Here's the problem: As I said a couple of weeks ago, the file on my desktop is now called "Alison 4."
I haven't come up with a title for the fourth Haunted Guesthouse novel yet. That's not terribly unusual, although at 110 pages or so (okay, 114), this is a little longer than I've usually gone without figuring out what the book is going to be called. It's not terribly alarming, but it's starting to get into my head a little.
Titles are significant. Sometimes they actually help me (I can't speak for other authors) define for myself what the book is about. I was very pleased when I decided (much sooner than with this book) on the title OLD HAUNTS for the third Guesthouse book; it clarified the theme of the novel. A lot of people from the past show up in that book, each one sort of haunting one of the series characters (two of whom are ghosts, so that's a serious haunt!). I'm happy with that title.
NIGHT OF THE LIVING DEED worked well enough, but I've never really been happy with it as the first title in this series. It sends the wrong message. If the books were going to be parodies of ZOMBIE stories, that title would work. But they're not; they're lighthearted ghost stories (try figuring out how to do THAT sometime and see where it gets you), so the title is misleading. Worse, about 7 out of 10 people think the book is actually called NIGHT OF THE LIVING DEAD, and that's a problem.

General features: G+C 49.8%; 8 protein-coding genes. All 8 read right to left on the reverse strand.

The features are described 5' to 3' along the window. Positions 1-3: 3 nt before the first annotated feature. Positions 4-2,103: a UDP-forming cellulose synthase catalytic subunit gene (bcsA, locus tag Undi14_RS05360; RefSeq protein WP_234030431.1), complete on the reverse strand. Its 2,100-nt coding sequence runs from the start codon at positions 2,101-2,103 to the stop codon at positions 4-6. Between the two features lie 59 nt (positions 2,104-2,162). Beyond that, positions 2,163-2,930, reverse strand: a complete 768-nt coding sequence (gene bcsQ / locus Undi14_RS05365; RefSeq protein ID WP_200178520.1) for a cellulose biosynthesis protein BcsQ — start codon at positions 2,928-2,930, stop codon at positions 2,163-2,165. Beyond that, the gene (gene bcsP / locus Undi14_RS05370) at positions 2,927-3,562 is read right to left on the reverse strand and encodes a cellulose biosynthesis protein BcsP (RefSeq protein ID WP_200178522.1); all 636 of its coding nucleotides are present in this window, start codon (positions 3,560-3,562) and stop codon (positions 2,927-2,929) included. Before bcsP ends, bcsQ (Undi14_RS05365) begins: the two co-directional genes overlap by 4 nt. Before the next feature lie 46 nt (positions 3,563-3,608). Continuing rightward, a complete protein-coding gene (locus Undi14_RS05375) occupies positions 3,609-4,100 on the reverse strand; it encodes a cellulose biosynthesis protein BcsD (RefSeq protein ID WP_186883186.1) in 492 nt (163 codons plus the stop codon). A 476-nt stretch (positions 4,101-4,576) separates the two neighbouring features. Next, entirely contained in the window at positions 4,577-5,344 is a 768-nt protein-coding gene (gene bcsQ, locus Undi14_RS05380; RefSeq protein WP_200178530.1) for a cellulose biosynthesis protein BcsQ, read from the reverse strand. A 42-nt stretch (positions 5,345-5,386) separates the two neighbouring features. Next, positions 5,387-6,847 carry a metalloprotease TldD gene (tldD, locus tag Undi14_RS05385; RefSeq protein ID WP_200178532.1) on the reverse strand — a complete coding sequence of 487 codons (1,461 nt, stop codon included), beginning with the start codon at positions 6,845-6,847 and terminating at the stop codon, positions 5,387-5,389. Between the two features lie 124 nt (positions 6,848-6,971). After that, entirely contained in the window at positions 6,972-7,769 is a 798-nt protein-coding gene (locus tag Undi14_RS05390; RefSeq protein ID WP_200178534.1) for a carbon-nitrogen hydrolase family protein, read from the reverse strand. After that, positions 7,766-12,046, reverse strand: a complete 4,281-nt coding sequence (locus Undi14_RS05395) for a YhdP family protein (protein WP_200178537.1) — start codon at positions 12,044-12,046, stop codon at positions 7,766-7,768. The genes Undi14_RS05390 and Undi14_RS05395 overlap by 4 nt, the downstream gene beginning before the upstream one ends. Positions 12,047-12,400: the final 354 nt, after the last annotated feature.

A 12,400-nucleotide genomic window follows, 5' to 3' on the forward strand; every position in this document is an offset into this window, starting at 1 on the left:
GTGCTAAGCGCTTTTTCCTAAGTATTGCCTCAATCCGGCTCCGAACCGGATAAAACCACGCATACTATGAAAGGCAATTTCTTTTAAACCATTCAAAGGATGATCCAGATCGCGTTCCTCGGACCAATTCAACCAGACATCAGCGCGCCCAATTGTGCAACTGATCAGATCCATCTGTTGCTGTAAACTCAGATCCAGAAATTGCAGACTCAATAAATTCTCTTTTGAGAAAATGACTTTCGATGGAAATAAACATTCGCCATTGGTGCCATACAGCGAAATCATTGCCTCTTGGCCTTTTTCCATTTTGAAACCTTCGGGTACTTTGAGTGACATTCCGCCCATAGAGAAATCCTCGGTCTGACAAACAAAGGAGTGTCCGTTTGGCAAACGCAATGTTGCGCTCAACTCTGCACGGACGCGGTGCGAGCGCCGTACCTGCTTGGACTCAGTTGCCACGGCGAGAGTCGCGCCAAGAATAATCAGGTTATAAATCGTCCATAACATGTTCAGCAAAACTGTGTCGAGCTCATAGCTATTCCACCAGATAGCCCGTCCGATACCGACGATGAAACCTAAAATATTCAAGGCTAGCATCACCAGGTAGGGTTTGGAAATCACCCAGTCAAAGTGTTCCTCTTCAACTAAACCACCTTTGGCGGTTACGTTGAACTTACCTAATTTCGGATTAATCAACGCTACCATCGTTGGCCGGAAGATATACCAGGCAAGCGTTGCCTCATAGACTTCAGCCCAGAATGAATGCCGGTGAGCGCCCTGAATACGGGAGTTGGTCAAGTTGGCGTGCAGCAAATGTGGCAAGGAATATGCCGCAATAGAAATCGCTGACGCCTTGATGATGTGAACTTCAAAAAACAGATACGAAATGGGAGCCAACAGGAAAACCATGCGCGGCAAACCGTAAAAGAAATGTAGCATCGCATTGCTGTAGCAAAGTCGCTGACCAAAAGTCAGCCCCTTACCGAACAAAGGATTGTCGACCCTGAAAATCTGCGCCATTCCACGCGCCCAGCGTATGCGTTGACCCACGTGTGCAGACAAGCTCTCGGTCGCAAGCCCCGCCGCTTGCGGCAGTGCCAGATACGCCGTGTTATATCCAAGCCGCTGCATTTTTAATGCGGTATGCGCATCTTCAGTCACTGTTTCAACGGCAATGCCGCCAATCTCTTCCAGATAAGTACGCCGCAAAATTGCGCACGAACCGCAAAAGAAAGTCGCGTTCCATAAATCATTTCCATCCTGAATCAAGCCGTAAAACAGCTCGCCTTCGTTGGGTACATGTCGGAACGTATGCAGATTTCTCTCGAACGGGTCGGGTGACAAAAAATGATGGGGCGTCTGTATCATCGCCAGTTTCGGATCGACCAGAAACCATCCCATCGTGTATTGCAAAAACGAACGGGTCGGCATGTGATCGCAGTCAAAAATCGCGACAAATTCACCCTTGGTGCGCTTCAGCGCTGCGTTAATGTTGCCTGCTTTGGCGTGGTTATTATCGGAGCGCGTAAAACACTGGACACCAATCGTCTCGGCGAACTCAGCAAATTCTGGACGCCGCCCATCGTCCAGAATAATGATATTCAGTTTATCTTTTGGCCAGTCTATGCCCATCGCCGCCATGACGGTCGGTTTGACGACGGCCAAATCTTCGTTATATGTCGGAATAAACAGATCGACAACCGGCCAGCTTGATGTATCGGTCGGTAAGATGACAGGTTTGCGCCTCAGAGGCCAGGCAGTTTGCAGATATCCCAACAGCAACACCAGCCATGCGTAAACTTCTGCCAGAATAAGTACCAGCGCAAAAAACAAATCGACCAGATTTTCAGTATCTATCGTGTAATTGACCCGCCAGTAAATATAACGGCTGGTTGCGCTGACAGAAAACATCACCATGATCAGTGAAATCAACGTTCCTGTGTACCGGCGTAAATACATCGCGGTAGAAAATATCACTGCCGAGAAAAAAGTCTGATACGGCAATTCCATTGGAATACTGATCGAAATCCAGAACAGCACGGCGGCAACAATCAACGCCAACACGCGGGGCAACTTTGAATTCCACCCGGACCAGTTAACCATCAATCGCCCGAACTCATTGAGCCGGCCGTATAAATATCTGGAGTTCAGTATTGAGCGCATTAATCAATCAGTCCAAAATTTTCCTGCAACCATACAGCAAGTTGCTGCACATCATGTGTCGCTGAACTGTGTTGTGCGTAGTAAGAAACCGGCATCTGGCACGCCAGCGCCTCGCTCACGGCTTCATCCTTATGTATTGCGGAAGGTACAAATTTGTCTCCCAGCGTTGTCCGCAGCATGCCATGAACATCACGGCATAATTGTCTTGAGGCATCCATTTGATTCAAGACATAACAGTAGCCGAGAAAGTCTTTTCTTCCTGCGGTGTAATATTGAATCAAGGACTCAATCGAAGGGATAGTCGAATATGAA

By the same token, I've gotten more misreadings of the title SOME LIKE IT HOT-BUTTERED than I ever anticipated (I didn't anticipate any, so you can imagine). People have referred to it--often when the book is sitting there in plain view--as SOME LIKE HOT-BUTTERED POPCORN, I LIKE POPCORN, SOME LIKE IT HOT (luckily, you can't copyright a title, so Paramount Pictures wouldn't be after me if I HAD called it that, but do people really think you can just appropriate the name of a famous movie and stick it on your book?), just HOT-BUTTERED POPCORN, and a few variations I can't bring to mind just at the moment. Often, it's SOME LIKE IT HOT-BUTTERED POPCORN. What does that even mean?
AN UNINVITED GHOST was an interesting title. It took a while to form in my head, and when it did, it was referring to the original premise of the book, before I knew who the culprit in the crime was going to be. I got that one, frankly, by just playing with the word "ghost," and seeing if there was something for which it would be a good substitute. Since Alison Kerby runs a guesthouse, "guest" was a natural fit. And the premise was that a ghost she didn't know--not one of the two inhabiting her place--was going to ask for help. So he'd be uninvited, see. It wasn't until later that the title could be seen as referring to another character, so I got to feel really smart without actually doing anything all that clever.
The book I'm writing now, which is due to the publisher around January 1 (so I should be writing that instead of this as we speak) and will be published early in 2013, deals with Alison's somewhat reluctant investigation of her own father's death. While she's always believed he died of natural causes five years ago, some signs are pointing to something more sinister. And that's all I'm going to tell you.
So in addition to the usual pun possibilities--GHOST, SPIRIT, SPECTER, and so on--we have some variations on DAD, FATHER and the like.
So far, no idea has really struck me. When you're actually starting to consider POP GHOST THE WEASEL, you know you've got nothing.
Something will suggest itself. It always does. And perhaps when that happens, I'll have even a clearer vision of the book I'm writing.